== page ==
Crawls Backward (When Alarmed)

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Fingerboard Hole Fills and Top Patches for Guild F-50 Guitar

Since I had drilled five (count 'em) holes into the fingerboard of the F-50 to get the neck off, the whole fingerboard extension is pretty wobbly.  So wobbly, in fact, that it may have just snapped off, and I may have had to glue it back on.  Maybe.  Not telling.

Since it's so wobbly, it occurred to me that I should just fill the holes now, since that will give it some strength.  And since I have to handle the neck a bunch more, this might be a good thing.

So I sanded up a hunk of ebony and got some nice ebony sawdust to use for a fill.

What's that modern-art looking thing, you ask?

That's a neck caul I made when I reglued the fingerboard extension on.  There, I admit it.  At least I got to make a neato caul to support the neck so I could run a clamp around it.

Here we turn those ugly holes into something more attractive.

I gently clamped a caul covered with waxed paper under the area that will be filled.  Then I dumped some of the ebony dust in the holes.

I didn't fill them up all the way - I have some great looking chips from the original drilling that I'll use for the top layer of fill.  But I'll do that after the neck's back on the guitar.

Using the super-duper helpful droppers from Stew-Mac, I drip some CA into the fills.

This is thin CA - it wicks right down into the dust and glues it into a solid mass.

You may recall that I had a heck of a time loosening up the fingerboard extension.  Worst I've ever seen.  Usually they just free right up.

Turns out there was about a half a liter of old glue in the truss rod hole at the end of the neck.  I exaggerate some, but there was a lot of glue there and it was concentrated in a big lump.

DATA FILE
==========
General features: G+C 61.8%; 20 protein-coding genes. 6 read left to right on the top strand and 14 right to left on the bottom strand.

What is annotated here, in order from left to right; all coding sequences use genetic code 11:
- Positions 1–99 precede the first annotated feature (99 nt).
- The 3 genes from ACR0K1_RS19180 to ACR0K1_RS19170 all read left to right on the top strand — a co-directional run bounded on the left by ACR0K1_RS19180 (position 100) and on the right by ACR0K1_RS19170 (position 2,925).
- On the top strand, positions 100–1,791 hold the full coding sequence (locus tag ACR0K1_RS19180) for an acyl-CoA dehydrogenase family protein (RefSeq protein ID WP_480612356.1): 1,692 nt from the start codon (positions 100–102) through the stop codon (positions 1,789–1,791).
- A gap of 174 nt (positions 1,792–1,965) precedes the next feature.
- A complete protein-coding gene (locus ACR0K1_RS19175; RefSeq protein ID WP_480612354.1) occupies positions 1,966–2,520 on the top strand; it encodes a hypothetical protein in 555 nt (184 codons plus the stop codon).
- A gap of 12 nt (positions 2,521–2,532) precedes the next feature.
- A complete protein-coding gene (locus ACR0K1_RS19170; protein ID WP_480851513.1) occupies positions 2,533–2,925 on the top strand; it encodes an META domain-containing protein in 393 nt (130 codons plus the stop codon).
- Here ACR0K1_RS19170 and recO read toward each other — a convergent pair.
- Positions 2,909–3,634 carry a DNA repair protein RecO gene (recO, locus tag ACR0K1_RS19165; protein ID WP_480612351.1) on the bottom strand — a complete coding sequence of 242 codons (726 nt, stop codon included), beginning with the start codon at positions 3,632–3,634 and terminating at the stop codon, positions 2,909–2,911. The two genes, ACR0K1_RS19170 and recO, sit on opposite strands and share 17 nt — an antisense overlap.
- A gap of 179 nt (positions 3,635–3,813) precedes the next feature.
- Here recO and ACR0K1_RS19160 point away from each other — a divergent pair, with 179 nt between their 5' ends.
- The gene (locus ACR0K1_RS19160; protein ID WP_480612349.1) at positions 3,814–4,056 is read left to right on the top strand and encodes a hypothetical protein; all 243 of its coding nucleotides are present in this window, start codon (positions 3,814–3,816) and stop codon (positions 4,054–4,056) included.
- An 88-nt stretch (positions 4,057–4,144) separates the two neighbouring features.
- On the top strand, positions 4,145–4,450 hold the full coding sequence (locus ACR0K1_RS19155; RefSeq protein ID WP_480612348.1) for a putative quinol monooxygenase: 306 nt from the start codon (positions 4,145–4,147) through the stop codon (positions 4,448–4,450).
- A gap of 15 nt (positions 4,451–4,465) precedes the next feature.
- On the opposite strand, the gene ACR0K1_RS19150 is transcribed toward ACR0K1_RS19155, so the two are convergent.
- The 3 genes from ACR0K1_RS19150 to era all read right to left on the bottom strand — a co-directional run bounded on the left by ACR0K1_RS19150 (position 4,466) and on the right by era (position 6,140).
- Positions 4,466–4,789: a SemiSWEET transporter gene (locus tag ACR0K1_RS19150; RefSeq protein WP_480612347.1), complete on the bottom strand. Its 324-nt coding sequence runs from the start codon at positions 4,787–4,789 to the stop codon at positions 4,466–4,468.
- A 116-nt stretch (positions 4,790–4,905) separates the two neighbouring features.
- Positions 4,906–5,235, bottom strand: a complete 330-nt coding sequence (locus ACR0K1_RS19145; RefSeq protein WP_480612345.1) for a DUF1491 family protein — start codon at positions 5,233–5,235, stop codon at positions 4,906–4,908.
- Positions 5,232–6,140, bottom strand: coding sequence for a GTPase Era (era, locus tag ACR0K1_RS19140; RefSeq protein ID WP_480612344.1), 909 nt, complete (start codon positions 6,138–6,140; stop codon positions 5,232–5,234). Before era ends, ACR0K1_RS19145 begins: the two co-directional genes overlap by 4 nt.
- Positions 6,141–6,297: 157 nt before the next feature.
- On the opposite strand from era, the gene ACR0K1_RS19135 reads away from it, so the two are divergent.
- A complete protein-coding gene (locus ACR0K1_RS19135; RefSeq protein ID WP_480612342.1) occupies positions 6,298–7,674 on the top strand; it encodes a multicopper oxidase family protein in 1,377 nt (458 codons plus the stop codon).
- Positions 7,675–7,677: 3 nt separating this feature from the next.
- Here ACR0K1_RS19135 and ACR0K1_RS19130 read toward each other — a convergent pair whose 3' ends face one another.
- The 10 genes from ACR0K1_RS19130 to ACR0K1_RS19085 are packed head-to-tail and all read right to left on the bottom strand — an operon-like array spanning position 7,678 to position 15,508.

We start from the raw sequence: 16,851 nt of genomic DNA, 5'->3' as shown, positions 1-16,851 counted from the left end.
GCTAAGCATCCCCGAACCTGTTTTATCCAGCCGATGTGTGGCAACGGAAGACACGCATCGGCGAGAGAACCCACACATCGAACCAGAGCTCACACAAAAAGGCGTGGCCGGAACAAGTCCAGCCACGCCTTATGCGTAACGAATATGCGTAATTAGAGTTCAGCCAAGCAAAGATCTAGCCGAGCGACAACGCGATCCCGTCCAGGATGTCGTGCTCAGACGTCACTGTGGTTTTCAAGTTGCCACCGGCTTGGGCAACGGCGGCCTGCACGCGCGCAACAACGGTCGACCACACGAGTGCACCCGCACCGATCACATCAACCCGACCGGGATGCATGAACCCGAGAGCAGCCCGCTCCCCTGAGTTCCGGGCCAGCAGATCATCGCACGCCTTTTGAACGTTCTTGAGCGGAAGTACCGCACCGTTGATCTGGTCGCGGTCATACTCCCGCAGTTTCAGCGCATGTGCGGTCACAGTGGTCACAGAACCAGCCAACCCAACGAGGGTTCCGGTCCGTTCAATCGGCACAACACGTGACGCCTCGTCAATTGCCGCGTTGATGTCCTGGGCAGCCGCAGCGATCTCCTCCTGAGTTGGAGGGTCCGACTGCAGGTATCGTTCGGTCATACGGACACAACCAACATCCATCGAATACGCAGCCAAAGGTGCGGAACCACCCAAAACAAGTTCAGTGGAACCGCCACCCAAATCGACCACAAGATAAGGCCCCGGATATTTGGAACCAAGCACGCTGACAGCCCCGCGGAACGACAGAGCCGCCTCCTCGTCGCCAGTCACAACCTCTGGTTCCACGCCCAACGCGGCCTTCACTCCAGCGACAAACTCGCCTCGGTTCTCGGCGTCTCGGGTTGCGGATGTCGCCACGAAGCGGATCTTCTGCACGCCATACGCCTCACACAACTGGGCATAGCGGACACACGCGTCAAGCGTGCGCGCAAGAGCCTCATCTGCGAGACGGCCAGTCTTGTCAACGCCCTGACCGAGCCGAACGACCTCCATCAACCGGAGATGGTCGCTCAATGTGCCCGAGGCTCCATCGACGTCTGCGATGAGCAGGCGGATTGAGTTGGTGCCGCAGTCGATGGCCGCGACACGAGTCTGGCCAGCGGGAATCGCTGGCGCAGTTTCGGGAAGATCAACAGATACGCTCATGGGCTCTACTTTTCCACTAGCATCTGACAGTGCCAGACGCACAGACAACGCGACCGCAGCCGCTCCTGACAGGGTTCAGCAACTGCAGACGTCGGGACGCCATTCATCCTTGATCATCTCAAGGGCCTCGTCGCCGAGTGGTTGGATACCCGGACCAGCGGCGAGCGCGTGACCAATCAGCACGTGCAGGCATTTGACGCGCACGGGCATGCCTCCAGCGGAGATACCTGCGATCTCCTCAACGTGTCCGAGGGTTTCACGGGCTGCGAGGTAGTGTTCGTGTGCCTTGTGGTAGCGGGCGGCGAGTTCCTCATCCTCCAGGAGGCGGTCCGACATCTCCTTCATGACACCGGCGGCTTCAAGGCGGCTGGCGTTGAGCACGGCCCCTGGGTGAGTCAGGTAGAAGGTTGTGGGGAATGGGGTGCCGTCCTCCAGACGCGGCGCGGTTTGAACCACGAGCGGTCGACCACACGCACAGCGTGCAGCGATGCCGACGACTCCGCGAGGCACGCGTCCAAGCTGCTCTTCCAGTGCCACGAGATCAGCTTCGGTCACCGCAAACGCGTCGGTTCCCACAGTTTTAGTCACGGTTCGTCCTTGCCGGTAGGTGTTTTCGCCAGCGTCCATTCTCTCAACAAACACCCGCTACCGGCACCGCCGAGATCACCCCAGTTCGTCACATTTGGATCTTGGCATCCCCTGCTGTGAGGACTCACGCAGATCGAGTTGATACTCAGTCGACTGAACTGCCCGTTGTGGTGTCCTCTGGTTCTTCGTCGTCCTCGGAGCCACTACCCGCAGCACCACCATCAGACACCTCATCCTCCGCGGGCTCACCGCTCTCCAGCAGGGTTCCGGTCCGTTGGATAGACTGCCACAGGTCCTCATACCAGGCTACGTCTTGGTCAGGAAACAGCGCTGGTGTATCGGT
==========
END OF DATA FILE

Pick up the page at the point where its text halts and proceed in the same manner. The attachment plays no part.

In taking the extension off, a lot of spruce came up with it.  Fortunately, it will be easy to repair, and it will be invisible after I'm done.

You can see the pencil marks I made to chisel out two rectangular areas in the top.  I go to work with my 6mm chisel.

The area cleaned up and reasonably level.

The bubbles in the finish to the left?  Ugh.  Another by-product of the neck removal - it makes me sick.  But I can fix that too.  Lacquer is forgiving, thank goodness.

But it's sure ugly now.

But things are looking better already.  I made two spruce patches to level and fill the torn-up area.

I sanded them down - they still protrude about .050 of an inch above the top.  I needed to leave some height to work with to level the whole thing later.

They'll also get trimmed to fit the neck opening.

But first I need to glue them down.

Some hide glue, waxed paper, clamps and a caul do the trick.

Waxed paper: don't get me started!  Even wikipedia calls it "wax paper"!  But it's paper that is impregnated with wax.  That makes it waxED paper, it's not paper MADE of wax!

Geez.  It's the Americans, you know.  They ruined the English language.


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